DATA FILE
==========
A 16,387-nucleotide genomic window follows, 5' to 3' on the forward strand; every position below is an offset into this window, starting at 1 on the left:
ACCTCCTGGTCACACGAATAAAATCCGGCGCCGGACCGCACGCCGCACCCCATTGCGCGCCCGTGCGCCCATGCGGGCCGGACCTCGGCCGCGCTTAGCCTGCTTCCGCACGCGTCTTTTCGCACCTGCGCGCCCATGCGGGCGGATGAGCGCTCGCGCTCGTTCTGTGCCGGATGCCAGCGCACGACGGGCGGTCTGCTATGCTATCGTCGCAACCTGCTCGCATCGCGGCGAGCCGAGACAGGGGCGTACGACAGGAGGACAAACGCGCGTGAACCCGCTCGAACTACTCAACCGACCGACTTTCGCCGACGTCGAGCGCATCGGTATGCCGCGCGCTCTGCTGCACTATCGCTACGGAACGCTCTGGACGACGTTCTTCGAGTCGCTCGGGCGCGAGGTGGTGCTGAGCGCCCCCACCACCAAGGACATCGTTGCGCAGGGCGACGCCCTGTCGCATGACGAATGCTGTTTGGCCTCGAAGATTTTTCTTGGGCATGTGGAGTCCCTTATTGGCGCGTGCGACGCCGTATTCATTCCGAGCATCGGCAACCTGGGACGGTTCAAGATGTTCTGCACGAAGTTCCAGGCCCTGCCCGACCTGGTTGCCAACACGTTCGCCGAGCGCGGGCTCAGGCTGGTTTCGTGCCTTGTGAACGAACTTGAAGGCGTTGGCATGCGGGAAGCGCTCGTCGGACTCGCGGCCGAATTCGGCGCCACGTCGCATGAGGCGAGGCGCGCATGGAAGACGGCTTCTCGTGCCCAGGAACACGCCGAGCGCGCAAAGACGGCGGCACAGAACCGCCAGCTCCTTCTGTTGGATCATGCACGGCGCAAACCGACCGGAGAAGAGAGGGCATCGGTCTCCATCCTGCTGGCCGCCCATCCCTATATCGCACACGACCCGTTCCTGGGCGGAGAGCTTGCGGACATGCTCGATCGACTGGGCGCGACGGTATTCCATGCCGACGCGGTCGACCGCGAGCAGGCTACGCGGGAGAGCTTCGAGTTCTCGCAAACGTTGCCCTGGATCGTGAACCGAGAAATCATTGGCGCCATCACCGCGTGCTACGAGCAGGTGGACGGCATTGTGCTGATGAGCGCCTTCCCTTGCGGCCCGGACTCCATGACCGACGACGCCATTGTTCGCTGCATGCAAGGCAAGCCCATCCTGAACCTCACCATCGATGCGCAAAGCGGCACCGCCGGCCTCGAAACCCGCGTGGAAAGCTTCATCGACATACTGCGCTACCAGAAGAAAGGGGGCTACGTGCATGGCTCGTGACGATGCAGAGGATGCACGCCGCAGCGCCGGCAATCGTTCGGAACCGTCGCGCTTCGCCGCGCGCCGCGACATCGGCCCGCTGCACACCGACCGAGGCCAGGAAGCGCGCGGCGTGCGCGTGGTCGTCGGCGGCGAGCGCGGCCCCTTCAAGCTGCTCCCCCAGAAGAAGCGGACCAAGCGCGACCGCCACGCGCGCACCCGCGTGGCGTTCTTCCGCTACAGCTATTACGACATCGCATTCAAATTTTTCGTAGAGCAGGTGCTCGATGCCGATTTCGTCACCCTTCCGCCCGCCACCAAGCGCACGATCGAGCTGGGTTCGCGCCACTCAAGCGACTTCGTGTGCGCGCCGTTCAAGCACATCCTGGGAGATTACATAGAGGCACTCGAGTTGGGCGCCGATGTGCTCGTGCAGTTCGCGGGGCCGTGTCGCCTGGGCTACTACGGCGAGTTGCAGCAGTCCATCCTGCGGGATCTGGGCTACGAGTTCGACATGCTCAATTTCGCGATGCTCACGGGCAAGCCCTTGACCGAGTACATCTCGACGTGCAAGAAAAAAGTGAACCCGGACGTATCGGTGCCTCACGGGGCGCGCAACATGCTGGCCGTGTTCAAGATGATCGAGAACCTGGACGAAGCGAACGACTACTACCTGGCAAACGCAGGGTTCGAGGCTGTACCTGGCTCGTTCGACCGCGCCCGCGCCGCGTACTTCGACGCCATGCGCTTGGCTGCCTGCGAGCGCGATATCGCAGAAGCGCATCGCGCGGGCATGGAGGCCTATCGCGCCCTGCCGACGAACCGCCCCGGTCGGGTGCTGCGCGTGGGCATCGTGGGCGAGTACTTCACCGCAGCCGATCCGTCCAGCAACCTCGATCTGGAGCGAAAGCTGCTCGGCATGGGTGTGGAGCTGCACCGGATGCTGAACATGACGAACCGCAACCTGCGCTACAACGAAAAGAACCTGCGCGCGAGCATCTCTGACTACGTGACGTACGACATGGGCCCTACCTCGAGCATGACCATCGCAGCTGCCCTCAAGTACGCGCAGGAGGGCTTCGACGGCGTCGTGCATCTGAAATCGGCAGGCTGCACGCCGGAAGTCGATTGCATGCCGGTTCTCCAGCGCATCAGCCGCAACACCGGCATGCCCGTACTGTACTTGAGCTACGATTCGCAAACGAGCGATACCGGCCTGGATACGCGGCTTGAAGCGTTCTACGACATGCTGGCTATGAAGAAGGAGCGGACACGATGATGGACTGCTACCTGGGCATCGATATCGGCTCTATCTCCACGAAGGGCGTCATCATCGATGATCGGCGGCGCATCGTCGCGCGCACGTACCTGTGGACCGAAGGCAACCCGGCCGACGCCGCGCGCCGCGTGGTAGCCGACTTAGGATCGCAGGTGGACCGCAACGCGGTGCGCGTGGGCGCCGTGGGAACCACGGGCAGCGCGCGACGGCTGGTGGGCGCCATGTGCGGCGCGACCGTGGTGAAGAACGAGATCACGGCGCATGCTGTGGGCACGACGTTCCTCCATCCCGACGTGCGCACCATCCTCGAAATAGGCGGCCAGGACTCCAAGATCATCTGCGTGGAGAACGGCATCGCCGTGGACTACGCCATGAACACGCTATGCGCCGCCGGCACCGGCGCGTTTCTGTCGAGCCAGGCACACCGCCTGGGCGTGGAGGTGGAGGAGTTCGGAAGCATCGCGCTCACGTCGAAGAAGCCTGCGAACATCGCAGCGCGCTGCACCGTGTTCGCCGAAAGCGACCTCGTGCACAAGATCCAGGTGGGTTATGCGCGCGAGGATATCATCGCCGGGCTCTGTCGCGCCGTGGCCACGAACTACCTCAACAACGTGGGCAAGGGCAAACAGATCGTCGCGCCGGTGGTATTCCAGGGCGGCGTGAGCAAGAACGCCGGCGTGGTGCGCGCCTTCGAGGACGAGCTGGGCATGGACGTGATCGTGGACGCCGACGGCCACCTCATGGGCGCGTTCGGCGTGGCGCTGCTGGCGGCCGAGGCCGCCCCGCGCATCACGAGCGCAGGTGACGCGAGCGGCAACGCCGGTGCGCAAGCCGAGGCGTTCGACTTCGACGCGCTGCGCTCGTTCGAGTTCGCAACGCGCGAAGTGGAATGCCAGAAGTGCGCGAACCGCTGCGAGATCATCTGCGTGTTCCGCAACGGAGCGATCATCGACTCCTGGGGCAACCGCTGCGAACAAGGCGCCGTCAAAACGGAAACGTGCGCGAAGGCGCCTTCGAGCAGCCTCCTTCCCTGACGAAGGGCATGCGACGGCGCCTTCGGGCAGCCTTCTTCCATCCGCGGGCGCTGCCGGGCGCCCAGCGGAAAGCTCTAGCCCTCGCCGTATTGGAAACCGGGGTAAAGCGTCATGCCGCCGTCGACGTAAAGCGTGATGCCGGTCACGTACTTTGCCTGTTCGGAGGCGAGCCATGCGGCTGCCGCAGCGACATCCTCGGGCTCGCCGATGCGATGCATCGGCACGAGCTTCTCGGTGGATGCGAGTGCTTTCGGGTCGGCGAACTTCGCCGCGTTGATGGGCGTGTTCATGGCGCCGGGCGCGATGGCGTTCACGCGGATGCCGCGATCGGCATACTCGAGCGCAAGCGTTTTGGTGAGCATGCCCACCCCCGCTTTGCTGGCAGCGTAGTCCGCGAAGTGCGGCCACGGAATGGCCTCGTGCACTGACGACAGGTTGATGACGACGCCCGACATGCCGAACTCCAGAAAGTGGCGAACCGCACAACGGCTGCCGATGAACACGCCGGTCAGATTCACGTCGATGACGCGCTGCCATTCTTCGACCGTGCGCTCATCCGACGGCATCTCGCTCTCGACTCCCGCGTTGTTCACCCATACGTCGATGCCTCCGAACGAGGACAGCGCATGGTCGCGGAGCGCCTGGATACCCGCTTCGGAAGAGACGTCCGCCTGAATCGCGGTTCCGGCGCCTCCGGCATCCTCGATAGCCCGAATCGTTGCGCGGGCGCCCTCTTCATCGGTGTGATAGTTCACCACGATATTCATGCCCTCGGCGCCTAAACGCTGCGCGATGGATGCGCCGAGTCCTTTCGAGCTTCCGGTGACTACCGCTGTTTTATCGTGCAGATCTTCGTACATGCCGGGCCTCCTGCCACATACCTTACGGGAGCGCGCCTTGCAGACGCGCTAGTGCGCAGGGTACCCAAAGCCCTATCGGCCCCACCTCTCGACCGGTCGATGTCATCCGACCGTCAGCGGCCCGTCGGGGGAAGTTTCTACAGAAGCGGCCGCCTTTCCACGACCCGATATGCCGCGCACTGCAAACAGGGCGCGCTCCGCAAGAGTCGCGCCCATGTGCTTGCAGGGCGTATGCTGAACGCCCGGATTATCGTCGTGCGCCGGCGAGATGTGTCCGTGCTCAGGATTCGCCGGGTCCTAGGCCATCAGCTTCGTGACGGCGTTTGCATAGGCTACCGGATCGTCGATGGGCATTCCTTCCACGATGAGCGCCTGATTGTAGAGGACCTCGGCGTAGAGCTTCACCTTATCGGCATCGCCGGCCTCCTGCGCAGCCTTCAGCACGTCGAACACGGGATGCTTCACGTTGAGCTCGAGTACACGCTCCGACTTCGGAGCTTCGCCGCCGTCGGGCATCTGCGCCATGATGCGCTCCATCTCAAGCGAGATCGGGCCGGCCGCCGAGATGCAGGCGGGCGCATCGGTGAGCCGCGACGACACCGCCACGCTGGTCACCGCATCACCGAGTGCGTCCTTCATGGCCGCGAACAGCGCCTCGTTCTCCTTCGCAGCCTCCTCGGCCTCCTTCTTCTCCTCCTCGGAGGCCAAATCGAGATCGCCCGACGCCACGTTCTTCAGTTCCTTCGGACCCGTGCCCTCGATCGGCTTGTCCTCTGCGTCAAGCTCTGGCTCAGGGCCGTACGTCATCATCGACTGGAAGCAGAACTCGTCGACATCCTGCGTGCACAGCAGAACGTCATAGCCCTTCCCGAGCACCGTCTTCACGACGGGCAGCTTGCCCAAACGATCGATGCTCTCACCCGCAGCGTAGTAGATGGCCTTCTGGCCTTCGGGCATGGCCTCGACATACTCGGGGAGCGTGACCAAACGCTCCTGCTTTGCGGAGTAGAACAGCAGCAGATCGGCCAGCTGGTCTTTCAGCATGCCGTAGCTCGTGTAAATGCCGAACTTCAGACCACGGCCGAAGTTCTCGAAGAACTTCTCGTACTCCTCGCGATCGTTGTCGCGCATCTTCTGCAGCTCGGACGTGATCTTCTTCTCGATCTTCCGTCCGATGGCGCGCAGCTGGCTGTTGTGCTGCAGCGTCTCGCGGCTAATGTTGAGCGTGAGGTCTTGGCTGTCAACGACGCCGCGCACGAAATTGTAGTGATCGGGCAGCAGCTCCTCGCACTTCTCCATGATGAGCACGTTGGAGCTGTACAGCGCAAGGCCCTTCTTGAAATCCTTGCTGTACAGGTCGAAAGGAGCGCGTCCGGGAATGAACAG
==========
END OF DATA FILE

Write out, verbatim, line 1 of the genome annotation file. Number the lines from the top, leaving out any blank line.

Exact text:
A 16,387-nucleotide genomic window follows, 5' to 3' on the forward strand; every position below is an offset into this window, starting at 1 on the left: